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The phytoestrogen genistein affects zebrafish development through two different pathways

Sassi-Messai, Sana, Gibert, Yann, Bernard, Laure, Nishio, Shin-Ichi, Ferri, Lagneau Karine F., Molina, Jose, Andersson-Lendhal, Monika, Benoit, Gerard, Balaguer, Patrick and Laudet, Vincent 2009, The phytoestrogen genistein affects zebrafish development through two different pathways, PLoS one, vol. 4, no. 3, pp. 1-13, doi: 10.1371/journal.pone.0004935.

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Title The phytoestrogen genistein affects zebrafish development through two different pathways
Author(s) Sassi-Messai, Sana
Gibert, Yann
Bernard, Laure
Nishio, Shin-Ichi
Ferri, Lagneau Karine F.
Molina, Jose
Andersson-Lendhal, Monika
Benoit, Gerard
Balaguer, Patrick
Laudet, Vincent
Journal name PLoS one
Volume number 4
Issue number 3
Article ID e4935
Start page 1
End page 13
Total pages 13
Publisher Public Library of Science
Place of publication San Francisco, California
Publication date 2009-03-25
ISSN 1932-6203
Keyword(s) estrogen pathway
genistein
zebrafish embryos
Summary Background
Endocrine disrupting chemicals are widely distributed in the environment and derive from many different human activities or can also be natural products synthesized by plants or microorganisms. The phytoestrogen, genistein (4′, 5, 7-trihydroxy-isoflavone), is a naturally occurring compound found in soy products. Genistein has been the subject of numerous studies because of its known estrogenic activity.

Methodology/ Principal Findings
We report that genistein exposure of zebrafish embryos induces apoptosis, mainly in the hindbrain and the anterior spinal cord. Timing experiments demonstrate that apoptosis is induced during a precise developmental window. Since adding ICI 182,780, an ER antagonist, does not rescue the genistein-induced apoptosis and since there is no synergistic effect between genistein and estradiol, we conclude that this apoptotic effect elicited by genistein is estrogen-receptors independent. However, we show in vitro, that genistein binds and activates the three zebrafish estrogen receptors ERα, ERβ-A and ERβ-B. Furthermore using transgenic ERE-Luciferase fish we show that genistein is able to activate the estrogen pathway in vivo during larval stages. Finally we show that genistein is able to induce ectopic expression of the aromatase-B gene in an ER-dependent manner in the anterior brain in pattern highly similar to the one resulting from estrogen treatment at low concentration.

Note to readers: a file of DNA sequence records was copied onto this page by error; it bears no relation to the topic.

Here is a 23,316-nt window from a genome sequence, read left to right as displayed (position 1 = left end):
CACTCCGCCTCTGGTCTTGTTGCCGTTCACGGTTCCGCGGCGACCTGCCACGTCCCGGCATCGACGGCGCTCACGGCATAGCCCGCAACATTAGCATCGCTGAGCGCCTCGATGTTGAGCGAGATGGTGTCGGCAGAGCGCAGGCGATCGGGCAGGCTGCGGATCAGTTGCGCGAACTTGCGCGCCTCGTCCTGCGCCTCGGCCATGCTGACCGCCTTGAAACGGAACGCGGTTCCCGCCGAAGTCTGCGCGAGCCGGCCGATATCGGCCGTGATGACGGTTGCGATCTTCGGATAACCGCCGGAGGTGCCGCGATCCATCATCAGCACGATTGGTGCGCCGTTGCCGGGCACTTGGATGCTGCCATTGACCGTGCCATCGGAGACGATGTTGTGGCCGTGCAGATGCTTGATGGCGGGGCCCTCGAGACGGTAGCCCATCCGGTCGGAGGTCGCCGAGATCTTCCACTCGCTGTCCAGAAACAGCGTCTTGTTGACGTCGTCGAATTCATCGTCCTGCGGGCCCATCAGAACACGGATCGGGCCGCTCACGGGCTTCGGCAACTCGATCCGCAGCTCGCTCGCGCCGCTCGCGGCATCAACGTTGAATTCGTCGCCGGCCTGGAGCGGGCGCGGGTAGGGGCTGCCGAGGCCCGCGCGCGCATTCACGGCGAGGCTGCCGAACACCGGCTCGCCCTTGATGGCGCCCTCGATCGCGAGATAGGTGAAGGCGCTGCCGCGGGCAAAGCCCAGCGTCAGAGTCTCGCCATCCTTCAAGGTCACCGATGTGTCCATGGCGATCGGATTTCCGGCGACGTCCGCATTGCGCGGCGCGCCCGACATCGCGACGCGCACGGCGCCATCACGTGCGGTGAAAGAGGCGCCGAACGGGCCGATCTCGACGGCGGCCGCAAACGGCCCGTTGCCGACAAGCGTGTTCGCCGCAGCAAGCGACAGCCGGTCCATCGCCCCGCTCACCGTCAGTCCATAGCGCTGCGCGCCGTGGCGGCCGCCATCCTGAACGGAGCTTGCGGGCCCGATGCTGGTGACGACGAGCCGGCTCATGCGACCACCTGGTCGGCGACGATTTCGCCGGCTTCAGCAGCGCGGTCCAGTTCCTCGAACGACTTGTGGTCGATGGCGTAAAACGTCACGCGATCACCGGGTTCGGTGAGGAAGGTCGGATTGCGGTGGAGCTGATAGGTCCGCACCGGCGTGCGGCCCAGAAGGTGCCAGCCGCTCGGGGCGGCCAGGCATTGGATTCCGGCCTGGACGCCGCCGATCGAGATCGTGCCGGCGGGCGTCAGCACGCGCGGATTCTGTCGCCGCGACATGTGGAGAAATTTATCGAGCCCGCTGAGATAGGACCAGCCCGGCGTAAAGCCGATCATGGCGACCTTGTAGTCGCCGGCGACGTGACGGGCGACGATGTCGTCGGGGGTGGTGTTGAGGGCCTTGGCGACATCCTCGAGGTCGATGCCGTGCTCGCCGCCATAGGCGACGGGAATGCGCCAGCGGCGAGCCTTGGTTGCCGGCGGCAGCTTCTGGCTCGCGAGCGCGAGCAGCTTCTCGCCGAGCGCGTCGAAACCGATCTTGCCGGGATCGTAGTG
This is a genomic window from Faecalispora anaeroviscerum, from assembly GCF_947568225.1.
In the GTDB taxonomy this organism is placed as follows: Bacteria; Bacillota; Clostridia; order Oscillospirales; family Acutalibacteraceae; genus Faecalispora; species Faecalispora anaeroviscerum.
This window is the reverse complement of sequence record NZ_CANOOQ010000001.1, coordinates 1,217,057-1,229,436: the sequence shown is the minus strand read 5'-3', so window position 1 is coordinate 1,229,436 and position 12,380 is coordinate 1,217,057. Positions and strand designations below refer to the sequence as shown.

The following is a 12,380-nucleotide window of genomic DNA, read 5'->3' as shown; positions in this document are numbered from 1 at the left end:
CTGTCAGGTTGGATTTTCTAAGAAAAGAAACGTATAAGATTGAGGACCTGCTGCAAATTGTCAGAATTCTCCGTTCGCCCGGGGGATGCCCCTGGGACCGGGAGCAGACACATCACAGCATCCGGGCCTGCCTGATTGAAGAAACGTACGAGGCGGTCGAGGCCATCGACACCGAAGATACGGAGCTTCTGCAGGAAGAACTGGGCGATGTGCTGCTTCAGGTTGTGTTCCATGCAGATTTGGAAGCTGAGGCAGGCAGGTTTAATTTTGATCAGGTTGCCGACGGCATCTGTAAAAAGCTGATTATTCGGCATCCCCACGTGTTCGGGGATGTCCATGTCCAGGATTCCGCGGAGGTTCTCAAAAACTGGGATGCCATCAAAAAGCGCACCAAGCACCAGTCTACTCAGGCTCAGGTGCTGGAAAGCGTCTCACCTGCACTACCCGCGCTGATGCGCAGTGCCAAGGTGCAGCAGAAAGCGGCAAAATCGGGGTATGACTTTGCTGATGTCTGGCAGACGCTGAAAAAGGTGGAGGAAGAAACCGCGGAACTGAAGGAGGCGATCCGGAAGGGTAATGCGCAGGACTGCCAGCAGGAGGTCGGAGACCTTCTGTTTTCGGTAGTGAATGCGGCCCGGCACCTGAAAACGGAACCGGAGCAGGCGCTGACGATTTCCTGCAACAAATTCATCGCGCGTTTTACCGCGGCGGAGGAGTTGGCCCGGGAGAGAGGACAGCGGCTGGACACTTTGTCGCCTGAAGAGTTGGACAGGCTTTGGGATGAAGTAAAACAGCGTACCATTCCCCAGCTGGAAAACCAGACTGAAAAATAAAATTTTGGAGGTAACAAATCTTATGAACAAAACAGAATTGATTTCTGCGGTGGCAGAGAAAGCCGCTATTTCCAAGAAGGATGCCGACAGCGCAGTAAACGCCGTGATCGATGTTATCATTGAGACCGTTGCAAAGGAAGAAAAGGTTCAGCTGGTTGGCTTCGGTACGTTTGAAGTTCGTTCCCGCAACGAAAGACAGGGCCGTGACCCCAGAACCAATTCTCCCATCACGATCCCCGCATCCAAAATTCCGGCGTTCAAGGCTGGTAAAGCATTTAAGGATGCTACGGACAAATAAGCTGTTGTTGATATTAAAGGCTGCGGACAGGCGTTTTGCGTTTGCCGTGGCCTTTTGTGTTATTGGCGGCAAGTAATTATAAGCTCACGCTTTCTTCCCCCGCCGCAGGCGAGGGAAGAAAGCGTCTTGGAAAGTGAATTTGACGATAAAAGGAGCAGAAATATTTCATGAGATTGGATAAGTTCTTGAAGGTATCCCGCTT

Conclusion/Significance
Taken together these results indicate that genistein acts through at least two different pathways in zebrafish embryos: (i) it induces apoptosis in an ER-independent manner and (ii) it regulates aromatase-B expression in the brain in an ER-dependent manner. Our results thus highlight the multiplicity of possible actions of phytoestrogens, such as genistein. This suggests that the use of standardized endpoints to study the effect of a given compound, even when this compound has well known targets, may carry the risk of overlooking interesting effects of this compound.
Language eng
DOI 10.1371/journal.pone.0004935
Field of Research 119999 Medical and Health Sciences not elsewhere classified
Socio Economic Objective 970111 Expanding Knowledge in the Medical and Health Sciences
HERDC Research category C1.1 Refereed article in a scholarly journal
Copyright notice ©2009, The Authors
Free to Read? Yes
Use Rights Creative Commons Attribution licence
Persistent URL http://hdl.handle.net/10536/DRO/DU:30062870

Document type: Journal Article
Collections: School of Medicine
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Every reasonable effort has been made to ensure that permission has been obtained for items included in DRO. If you believe that your rights have been infringed by this repository, please contact drosupport@deakin.edu.au.